Beshear says Ky. will be fastest state at getting teachers and school staff widely vaccinated, but many are refusing shots

Ky. Dept. for Public Health graph, relabeled by Ky. Health News; for a larger version, click on it.

By Melissa Patrick

Kentucky Health News
In an effort to return children to in-person schooling, Kentucky will likely be the fastest state to widely vaccinate its school personnel for Covid-19, Gov. Andy Beshear said Monday.

Beshear said at a news briefing that he hopes every educator and school worker will have an opportunity to get a vaccination in the next two weeks. “What we’re excited about is that we think we’re going to be the fastest state to vaccinate our educators in every part of the state,” he said. “That will provide a level of protection to the faculty and to everybody who works in that building.”

The governor added that last week, 1,312 students and 602 staff tested positive for the novel coronavirus, and 5,422 students and 780 staff were quarantined because of potential exposure to it. Further, he said Kentucky has 27 high-school sports teams in quarantine.

“So the myth that Covid doesn’t happen in or around schools is a myth. And that’s one of the reasons that our schools work so hard. They do a good job trying to protect students and staff,” Beshear said. “And that’s also why we are working to become the fastest state to vaccinate those that work in our school buildings so that we can get back open full time to our students.”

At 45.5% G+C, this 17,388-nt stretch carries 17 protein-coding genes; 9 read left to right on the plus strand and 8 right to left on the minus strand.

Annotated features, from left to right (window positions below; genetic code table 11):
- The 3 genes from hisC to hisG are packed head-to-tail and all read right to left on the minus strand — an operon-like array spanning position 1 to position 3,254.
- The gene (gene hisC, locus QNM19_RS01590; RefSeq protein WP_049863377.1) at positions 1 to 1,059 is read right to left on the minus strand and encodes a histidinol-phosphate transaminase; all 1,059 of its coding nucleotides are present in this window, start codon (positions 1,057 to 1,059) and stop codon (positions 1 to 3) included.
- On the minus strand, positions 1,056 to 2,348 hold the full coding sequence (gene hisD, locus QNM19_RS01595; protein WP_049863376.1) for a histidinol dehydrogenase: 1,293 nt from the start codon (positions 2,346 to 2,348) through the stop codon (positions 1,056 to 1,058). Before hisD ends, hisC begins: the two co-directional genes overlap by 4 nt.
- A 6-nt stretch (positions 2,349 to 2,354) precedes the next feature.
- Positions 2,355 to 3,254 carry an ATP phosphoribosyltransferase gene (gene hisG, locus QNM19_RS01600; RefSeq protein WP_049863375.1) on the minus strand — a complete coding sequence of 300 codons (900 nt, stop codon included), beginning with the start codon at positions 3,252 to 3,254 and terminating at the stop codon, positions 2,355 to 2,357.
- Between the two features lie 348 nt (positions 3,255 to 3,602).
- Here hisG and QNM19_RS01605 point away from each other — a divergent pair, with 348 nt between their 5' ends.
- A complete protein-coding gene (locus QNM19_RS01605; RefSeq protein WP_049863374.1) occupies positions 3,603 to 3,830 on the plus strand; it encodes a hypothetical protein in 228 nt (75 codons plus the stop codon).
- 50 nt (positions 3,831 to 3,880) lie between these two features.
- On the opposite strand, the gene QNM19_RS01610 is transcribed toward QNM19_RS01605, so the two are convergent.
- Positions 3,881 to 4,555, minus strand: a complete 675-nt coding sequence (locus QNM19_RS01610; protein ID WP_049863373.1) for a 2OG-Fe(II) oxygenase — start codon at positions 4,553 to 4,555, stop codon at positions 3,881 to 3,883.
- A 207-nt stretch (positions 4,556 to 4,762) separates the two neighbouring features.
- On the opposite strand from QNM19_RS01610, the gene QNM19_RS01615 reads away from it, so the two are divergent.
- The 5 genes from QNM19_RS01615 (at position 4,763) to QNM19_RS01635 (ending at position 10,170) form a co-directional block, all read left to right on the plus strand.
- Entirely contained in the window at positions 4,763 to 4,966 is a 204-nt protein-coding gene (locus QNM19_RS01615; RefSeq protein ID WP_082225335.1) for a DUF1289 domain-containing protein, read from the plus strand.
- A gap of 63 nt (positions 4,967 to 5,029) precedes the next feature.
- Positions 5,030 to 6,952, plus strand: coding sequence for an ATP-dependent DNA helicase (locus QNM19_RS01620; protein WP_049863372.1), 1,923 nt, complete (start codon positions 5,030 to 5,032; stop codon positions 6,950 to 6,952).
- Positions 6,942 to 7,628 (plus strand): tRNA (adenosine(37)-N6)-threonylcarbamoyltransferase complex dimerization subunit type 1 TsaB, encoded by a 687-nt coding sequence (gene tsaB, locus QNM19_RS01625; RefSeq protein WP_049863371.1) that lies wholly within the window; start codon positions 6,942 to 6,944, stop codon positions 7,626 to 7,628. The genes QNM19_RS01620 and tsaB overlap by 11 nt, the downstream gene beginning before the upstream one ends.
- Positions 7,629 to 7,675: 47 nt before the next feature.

The case and quarantine numbers are likely higher, since 344 schools didn’t report to the school dashboard last week. Beshear encouraged all schools to submit their data, calling it their “obligation” so that parents can have a real choice in whether it is safe to send their kids to school or not.
Beshear added that the flexibility of the state’s guidance for reopening should be carefully considered in schools and communities that are showing spikes in cases. He said there will be times they may need to move to remote learning to reduce cases, and then move back to in-person or a hybrid plan.